So why is the FDIC suing only Mr. Jacobs, and not the other members of the Senior Loan Committee for the allegedly imprudent loans? There are two probable reasons – one rooted in fact, and the other rooted in law. First, according to the FDIC’s complaint, the three subject loans were participated out to two Oklahoma banks owned by Mr. Jacobs’ family and for which Mr. Jacobs served as a director. The other directors on the Senior Loan Committee knew about Mr. Jacobs’ interest in the participating banks. What they did not know, however, was that Mr. Jacobs had secretly arranged for the Oklahoma participating banks to have preferential rights to repayment upon default. As a consequence of those preferential repayment rights, the Oklahoma banks were ultimately paid in full and Carson River Community Bank shouldered the bulk of the loss on the loans. This conduct, the FDIC alleges, constituted a breach of Mr. Jacobs’ fiduciary duty to Carson River Community Bank. Since the other directors on the Senior Loan Committee did not know about the preferential repayment rights, the FDIC was not in a position to assert similar fiduciary breach claims against them.

Second, the FDIC has not sued the other directors because Nevada has a very forgiving standard of liability for corporate directors. Under the Nevada corporate code, a director is not liable unless it is proven that: (a) the director’s act or failure to act constituted a breach of his fiduciary duties; and (b) the breach of those duties involved intentional misconduct, fraud or a knowing violation of law. Nev. Rev. Stat. § 78.137(7). Although it characterized the approval of the subject loans as imprudent, the FDIC must not have had sufficient facts to support an allegation that the other directors had committed “intentional misconduct, fraud, or a knowing violation of the law.”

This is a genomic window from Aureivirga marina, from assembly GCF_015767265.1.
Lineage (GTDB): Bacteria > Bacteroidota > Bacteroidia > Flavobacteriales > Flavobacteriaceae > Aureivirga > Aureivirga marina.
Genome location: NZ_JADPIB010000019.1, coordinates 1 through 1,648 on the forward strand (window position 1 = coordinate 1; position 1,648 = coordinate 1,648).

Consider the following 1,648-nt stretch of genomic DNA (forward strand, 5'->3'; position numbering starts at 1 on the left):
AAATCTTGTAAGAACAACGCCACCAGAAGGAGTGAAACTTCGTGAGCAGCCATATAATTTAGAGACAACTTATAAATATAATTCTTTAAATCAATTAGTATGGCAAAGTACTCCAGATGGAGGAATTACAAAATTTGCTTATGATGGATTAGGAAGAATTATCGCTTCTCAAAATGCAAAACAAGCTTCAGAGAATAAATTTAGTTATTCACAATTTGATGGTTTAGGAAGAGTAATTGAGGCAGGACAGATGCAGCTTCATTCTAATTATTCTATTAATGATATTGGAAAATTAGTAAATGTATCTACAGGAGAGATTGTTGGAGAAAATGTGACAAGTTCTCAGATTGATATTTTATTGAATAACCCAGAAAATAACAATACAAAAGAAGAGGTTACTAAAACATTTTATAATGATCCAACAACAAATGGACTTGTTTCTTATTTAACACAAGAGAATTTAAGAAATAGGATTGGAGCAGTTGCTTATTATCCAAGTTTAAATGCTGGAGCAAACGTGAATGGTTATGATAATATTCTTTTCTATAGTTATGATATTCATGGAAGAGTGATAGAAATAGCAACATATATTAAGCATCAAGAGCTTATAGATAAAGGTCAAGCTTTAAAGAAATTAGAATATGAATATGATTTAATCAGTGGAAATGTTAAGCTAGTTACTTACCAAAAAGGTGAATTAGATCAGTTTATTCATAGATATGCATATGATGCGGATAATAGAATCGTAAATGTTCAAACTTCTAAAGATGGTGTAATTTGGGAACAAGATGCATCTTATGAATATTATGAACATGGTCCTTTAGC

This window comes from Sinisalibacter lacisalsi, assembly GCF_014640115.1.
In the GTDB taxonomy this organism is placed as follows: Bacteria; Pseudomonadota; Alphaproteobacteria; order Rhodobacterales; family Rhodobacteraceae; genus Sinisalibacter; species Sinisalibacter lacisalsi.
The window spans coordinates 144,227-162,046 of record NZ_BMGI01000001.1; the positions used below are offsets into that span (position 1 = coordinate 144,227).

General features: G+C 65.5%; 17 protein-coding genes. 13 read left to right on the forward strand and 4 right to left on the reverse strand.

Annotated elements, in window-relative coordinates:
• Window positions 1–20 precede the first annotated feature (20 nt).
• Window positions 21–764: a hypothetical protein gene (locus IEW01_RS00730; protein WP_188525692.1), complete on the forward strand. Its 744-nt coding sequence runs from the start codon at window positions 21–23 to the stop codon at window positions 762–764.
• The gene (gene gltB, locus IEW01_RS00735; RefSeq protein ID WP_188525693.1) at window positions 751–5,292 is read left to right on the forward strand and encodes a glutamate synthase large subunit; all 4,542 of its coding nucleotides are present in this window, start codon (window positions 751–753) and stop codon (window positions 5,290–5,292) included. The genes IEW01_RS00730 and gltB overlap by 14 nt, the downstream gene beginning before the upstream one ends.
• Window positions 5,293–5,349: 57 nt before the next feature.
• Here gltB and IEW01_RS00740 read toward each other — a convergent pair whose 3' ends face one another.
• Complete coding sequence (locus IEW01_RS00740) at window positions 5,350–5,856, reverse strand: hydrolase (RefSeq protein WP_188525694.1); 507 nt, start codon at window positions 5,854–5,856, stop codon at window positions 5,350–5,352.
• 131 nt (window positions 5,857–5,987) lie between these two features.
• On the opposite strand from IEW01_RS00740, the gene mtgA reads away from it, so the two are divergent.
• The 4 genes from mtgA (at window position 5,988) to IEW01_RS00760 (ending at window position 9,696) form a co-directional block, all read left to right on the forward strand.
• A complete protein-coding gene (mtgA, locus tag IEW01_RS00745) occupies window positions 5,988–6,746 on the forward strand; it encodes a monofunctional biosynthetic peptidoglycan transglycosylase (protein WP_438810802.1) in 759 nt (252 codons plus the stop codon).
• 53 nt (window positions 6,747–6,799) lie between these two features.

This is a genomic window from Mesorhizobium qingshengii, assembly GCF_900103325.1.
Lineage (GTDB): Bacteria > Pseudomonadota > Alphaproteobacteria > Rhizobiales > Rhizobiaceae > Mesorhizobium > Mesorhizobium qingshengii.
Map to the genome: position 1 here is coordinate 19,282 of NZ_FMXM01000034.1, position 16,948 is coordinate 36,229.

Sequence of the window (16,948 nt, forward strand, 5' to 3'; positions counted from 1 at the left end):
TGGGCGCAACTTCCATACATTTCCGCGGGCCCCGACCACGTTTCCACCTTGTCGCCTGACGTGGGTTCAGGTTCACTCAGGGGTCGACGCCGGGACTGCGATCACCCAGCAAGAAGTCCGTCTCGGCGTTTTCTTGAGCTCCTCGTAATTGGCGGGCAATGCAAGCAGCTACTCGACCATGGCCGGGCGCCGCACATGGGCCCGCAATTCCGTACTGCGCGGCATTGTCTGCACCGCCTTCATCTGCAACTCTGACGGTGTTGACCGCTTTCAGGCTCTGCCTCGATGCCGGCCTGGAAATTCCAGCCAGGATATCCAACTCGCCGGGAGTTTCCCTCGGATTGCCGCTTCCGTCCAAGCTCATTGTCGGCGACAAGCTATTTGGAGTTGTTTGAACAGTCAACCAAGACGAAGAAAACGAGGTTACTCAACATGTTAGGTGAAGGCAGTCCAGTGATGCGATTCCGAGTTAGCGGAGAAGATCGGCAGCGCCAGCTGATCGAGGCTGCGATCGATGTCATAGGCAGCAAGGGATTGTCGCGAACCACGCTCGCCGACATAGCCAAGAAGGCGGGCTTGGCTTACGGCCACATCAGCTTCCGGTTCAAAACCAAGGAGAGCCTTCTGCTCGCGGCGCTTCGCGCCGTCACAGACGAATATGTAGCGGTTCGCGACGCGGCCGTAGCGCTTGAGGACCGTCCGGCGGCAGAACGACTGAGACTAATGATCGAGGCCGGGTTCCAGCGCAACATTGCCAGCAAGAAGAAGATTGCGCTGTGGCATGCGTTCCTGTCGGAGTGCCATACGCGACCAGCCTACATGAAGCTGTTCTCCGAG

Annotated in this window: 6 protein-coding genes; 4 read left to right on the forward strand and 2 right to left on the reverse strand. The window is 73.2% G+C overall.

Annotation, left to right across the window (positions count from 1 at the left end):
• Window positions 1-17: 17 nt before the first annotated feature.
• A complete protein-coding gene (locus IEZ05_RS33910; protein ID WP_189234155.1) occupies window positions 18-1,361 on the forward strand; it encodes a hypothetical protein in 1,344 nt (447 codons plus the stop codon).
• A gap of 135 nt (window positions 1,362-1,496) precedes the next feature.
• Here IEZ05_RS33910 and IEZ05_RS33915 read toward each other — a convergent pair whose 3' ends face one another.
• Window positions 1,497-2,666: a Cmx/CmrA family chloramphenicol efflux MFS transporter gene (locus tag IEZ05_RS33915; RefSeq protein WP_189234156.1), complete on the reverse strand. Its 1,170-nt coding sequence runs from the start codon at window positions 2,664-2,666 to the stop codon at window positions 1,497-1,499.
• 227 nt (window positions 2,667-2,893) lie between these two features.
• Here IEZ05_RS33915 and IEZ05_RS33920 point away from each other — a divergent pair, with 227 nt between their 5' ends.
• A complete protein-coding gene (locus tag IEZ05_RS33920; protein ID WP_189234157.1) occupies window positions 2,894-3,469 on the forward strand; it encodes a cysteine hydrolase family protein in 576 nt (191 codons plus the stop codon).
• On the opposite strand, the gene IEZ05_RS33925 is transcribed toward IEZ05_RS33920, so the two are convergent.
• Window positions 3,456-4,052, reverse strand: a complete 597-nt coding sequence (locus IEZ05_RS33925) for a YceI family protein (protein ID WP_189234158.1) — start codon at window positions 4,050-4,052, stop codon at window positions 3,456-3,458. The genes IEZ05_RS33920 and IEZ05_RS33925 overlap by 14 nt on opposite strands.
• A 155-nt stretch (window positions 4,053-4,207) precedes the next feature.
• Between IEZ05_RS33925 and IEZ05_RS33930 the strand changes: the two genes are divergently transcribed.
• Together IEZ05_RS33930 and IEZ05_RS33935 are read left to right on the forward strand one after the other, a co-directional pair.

This case is a true factual outlier, and it does not signal a trend that the FDIC will target single director defendants. We expect the FDIC will continue its now long-established practice of targeting all of the former directors and officers who played a substantial and active role in approving allegedly imprudent loans.

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FDIC Sues Former Fla. Bank Directors for Gross Negligence

For the first time since the advent of the Great Recession, the FDIC has filed an action against former bank directors based only on theories of gross negligence. The lawsuit was filed against the former directors of Orion Bank (“Orion” or the “Bank”) of Naples, FL, which failed and went into receivership in November 2009. A copy of the FDIC’s complaint is available here.

The FDIC’s central case theory focuses on the defendant directors’ completely lack of oversight over Orion’s President and CEO, Jerry Williams. According to the complaint, Mr. Williams became such a dominant decision-maker that the defendant directors generally approved any and all of his proposals with little, if any, scrutiny. Their alleged abdication of responsibility bled over into role as members of the Board Loan Committee, and they “blithely rubberstamped” any loan that Mr. Williams proposed without any meaningful review or deliberation. The FDIC contends that the director defendants continued to “rubberstamp” Mr. Williams’ proposed loans even after banking regulators had specifically criticized their lack of oversight and had warned them to be personally and directly involved in reviewing, analyzing and independently evaluating loans presented for approval.